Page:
Santa Monica OKs 7% Raise for Union That Charged Sex Discrimination

Times Staff Writer

The Santa Monica City Council has approved a new contract with the Municipal Employees Assn., the 300-member organization that charged the city with sexual discrimination in a months-long dispute over wages and benefits.

The organization, made up chiefly of women, represents nearly a fourth of the city's Civil Service employees. They will receive a 7% annual pay raise under the 2 1/2-year contract. Some members also will receive salary adjustments.

The union's membership had been working without a contract since Dec. 31. Barbara Renteria, speaking for the union, said the members, many of whom hold clerical and technical jobs, were pleased with the agreement, even though a number of their demands were rejected.

"We had to fight all the way for everything that we asked for," Renteria said. "It was pretty much of a give and take on both sides. I don't think that the city really gave us anything. But I don't think that they were unfair either."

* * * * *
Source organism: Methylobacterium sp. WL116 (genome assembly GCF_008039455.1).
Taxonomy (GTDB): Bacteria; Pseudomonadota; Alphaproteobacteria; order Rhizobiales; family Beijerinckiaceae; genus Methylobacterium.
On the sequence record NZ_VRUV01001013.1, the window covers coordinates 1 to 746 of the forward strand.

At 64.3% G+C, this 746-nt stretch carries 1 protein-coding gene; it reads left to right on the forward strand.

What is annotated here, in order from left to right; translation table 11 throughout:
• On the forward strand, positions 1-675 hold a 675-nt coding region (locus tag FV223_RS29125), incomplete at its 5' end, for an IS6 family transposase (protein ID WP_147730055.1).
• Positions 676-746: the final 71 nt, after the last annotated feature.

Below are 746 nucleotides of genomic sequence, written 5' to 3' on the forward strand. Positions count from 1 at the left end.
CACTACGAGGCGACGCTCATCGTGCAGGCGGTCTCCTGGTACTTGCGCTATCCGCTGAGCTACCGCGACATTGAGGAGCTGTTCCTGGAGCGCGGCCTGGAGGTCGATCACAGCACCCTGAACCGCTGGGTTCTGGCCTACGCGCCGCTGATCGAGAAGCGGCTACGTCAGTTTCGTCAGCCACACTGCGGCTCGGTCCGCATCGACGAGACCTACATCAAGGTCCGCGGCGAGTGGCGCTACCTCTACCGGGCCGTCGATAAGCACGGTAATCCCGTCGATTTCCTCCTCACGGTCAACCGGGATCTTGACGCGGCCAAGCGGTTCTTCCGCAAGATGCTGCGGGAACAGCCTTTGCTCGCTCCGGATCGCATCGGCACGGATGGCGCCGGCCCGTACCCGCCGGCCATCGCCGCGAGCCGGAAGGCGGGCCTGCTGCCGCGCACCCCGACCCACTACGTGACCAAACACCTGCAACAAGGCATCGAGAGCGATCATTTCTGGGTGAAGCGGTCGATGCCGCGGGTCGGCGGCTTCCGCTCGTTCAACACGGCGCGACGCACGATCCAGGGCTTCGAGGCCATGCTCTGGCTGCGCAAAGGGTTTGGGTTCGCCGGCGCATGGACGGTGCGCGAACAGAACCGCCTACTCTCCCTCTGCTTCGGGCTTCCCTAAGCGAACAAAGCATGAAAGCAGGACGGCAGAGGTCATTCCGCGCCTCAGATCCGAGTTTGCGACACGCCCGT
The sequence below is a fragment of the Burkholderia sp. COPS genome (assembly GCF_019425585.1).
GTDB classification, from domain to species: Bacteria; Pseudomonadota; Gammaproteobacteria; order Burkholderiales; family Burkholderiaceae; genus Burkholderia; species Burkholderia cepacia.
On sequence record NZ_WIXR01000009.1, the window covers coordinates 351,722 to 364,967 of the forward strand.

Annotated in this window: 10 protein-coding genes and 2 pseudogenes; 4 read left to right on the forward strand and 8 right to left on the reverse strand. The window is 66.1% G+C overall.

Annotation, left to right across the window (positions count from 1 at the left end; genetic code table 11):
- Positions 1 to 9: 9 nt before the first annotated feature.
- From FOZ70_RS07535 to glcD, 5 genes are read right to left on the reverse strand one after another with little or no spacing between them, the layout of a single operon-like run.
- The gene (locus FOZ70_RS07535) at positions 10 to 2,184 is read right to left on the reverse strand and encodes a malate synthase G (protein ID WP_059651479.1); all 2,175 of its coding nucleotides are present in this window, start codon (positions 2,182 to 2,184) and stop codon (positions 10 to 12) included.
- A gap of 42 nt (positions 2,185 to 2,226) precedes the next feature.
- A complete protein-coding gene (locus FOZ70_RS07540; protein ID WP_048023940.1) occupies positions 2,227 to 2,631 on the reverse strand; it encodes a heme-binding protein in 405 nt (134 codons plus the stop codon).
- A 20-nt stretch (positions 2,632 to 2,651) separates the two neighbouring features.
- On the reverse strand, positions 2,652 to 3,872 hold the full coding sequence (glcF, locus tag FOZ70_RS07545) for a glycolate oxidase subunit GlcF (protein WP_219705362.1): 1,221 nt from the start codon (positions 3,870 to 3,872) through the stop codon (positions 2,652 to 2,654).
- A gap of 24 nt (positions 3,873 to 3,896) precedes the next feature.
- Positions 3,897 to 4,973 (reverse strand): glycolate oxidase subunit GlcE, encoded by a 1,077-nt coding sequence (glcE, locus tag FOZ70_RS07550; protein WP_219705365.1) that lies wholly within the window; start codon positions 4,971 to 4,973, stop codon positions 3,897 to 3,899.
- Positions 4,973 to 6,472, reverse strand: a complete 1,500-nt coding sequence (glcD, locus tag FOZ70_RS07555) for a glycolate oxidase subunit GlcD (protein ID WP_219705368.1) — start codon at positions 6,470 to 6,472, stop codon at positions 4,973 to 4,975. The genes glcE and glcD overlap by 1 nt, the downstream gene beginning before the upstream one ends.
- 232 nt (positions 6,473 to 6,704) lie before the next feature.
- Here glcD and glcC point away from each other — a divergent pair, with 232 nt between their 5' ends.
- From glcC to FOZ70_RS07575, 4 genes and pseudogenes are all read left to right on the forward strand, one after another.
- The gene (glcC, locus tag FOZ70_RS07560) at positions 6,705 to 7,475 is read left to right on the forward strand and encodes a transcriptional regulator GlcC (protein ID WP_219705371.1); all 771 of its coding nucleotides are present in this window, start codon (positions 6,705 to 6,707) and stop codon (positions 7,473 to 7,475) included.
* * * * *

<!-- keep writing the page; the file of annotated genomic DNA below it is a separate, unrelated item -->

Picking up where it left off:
Negotiations started in September. Talks reached an impasse when leaders of the union, charging that its members traditionally had been paid about 20% less than members of other city unions, called on the city to implement a comparable-worth program and provide for maternity leave for both sexes.

Members wearing buttons that proclaimed "Rights, Raises and Respect" converged on City Hall in December to protest to the City Council. Talks resumed after a state mediator was called in. The city had opposed calling in an outside party, but Renteria said that the mediator resolved nearly half of the 32 issues dividing the two groups on his first day and helped settle the remaining issues.

Renteria said the membership was "very happy" with the contract, which it unanimously approved last week. The council also gave its unanimous approval Tuesday night after reviewing the agreement in closed session.

Mayor Christine E. Reed said the agreement appeared fair. She added that she always assumed that the dispute would be resolved, despite the lengthy negotiations.

"The employees have their script and management has its script," Reed said. "I don't get real excited about this stuff anymore after watching it get played out for years on the City Council."

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